The court expressly rejects Perfect 10 because retailers must pay to play the radio in their stores, which proves that possession of a “copy” isn’t required for copyright infringement. The court also says that the Perfect 10’s server test was specific to Google’s search engine functionality and based on Google’s implementation requiring users to click on a link before they could see the in-line link.

The defendants argued that the “incorporation test” would “cause a tremendous chilling effect on the core functionality of the web,” and amici argued it would “radically change linking practices, and thereby transform the Internet as we know it.” The court responds that the defendants in this case might still win in further proceedings. That’s true, but it’s a tone-deaf response because the court’s ruling undermines the situation for everyone else. The court has eliminated a bright-line rule that many Internet actors rely upon, and having to rely on other defenses will increase defendants’ costs and reduce their certainty.

This ruling reaches quite far. Let’s start with Twitter. According to the court, everyone using Twitter’s embed function is committing prima facie copyright infringement. Twitter can partially address that problem through a TOS license that authorizes third party usage of the embed feature. However, Twitter’s TOS can’t fix the problem that users upload infringing items to Twitter, which by definition the TOS can’t authorize for relicense, so showing the infringing images through the embed functionality will lead to strict liability prima facie copyright infringement. In other words, a single infringing upload by a Twitter user potentially virally contaminates everyone else–potentially thousands of people–unwittingly using the embed feature, exposing all of them to financially crippling copyright litigation. I could see why Twitter might rationally decide to turn off the embed function entirely, because otherwise the tool facilitates copyright infringement by users who don’t know better.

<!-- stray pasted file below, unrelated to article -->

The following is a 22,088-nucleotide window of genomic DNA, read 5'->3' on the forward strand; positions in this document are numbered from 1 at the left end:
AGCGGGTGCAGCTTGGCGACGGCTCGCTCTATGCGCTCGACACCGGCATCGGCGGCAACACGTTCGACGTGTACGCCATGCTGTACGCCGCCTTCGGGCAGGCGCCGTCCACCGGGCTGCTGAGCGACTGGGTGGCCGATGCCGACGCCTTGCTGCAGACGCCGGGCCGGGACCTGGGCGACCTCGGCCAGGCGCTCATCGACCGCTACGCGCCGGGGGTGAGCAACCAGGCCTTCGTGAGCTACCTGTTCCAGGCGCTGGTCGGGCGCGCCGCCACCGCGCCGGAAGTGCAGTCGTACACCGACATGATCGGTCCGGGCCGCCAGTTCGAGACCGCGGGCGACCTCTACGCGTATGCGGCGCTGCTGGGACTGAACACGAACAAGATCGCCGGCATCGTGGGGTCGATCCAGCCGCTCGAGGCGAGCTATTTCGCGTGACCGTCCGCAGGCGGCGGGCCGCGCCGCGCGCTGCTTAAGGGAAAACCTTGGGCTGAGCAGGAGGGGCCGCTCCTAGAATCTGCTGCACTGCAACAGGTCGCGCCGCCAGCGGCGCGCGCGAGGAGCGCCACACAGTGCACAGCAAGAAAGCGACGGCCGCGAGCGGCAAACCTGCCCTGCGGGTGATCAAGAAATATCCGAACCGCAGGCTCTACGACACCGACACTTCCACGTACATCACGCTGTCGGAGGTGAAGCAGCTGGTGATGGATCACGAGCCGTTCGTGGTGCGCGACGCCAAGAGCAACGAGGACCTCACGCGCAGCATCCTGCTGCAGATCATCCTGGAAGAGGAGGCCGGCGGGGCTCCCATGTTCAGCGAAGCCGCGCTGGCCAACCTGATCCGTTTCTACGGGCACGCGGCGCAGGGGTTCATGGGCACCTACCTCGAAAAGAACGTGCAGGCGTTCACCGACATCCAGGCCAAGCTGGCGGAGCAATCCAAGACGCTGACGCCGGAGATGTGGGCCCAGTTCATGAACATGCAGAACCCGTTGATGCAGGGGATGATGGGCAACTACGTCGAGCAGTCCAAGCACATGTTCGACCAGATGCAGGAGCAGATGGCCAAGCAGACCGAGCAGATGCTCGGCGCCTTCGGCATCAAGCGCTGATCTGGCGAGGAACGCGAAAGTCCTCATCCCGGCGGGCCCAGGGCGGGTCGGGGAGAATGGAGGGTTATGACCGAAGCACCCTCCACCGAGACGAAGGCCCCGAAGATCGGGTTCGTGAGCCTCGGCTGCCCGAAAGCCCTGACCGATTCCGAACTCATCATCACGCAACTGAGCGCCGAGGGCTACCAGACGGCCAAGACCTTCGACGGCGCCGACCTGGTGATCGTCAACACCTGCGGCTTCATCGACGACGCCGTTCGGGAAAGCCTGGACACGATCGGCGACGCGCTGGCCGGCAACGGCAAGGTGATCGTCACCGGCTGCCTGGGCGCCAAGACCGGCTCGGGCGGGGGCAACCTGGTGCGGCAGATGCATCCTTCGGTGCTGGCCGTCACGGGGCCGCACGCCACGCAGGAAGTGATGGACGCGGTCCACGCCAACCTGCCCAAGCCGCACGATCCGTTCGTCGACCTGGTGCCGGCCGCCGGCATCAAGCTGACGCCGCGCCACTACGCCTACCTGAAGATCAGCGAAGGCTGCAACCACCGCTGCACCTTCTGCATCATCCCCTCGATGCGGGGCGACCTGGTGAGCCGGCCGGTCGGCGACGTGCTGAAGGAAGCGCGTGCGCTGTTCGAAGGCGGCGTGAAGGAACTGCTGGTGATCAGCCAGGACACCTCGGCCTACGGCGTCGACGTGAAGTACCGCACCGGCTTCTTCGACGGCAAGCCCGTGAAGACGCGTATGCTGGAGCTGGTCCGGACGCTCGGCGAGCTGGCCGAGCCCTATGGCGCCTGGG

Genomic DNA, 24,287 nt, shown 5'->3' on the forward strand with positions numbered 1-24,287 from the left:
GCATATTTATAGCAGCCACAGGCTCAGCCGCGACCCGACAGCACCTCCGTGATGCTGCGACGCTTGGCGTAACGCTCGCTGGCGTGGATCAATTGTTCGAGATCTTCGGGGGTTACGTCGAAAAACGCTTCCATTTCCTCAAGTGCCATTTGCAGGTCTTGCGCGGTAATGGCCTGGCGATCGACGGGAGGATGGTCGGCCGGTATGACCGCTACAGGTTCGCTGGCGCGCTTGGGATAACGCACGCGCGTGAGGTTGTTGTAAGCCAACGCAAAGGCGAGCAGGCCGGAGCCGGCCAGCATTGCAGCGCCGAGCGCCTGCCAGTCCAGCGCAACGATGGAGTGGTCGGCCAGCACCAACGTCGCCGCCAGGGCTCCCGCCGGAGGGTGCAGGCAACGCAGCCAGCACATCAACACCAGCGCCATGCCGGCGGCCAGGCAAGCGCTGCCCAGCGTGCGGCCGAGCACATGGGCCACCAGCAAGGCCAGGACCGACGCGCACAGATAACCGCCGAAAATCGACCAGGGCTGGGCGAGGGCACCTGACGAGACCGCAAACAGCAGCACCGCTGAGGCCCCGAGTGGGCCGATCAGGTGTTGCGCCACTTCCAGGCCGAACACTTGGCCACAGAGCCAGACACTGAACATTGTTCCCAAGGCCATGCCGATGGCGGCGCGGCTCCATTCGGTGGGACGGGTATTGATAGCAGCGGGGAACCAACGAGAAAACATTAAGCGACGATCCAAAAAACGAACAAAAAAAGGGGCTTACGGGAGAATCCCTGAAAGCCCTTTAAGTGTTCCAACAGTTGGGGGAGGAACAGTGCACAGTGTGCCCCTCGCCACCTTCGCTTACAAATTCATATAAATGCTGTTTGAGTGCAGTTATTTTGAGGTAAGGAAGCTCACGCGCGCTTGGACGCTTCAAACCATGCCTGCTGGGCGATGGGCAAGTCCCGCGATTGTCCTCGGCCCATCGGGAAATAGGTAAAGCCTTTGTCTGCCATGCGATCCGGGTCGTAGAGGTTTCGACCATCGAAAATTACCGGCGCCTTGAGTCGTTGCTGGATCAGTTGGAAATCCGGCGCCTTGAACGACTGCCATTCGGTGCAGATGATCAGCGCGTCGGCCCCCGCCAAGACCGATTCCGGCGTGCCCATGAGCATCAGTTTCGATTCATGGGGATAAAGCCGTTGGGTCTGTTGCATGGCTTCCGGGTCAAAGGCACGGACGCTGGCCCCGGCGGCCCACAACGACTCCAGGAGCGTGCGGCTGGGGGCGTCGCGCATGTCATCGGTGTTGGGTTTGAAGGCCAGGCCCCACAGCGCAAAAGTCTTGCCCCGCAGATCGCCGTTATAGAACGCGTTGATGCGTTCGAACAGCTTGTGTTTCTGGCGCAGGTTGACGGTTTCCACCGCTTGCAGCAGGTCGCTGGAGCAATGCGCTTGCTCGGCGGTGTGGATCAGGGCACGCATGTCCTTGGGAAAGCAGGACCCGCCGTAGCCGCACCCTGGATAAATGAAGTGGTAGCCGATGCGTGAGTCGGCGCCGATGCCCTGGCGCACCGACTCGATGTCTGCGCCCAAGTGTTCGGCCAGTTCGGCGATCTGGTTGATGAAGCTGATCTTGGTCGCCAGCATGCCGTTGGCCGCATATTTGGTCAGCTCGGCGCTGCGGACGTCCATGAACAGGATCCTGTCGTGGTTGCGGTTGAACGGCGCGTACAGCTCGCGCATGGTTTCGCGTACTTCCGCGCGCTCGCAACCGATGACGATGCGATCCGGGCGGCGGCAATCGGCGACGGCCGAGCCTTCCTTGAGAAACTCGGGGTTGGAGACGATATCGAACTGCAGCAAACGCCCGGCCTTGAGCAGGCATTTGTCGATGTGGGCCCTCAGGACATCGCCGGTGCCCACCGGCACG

Furthermore, in-line linking has become quite ubiquitous, especially in social media where it’s common to provide a preview of an article/page that a user links to. These previews are typically in-line linked, but the entire practice is now risky. There’s nothing these social media sites can do to mitigate that risk through their TOSes. Similarly, all image search engines may feel like they need to turn off in-line linking now (though Google apparently just did that as part of its settlement with Getty), and there is nothing they could do by contract to fix this risk.

Because of the widespread mischief created by this ruling, I hope the defendants appeal it to the Second Circuit. Unfortunately, the appeal will be risky. The Second Circuit has issued some favorable defense-side online copyright rulings (e.g., Cablevision, the Google Books fair use ruling, Vimeo), but it’s also issued some problematic clunkers (e.g., Viacom v. YouTube, UMG v. MP3Tunes/Escape Media). If the Second Circuit affirms the ruling, there may be enough conflict with the Ninth and Seventh Circuits to support Supreme Court certiorari. However, the defendants might choose to settle the case or may win it on further proceedings, leaving this ruling hanging without an appeal. And the longer this opinion remains on the books, the more trouble it will cause.

Case citation: Goldman v. Breitbart News Network, LLC,  2018 WL 911340 (S.D.N.Y. Feb. 15, 2018).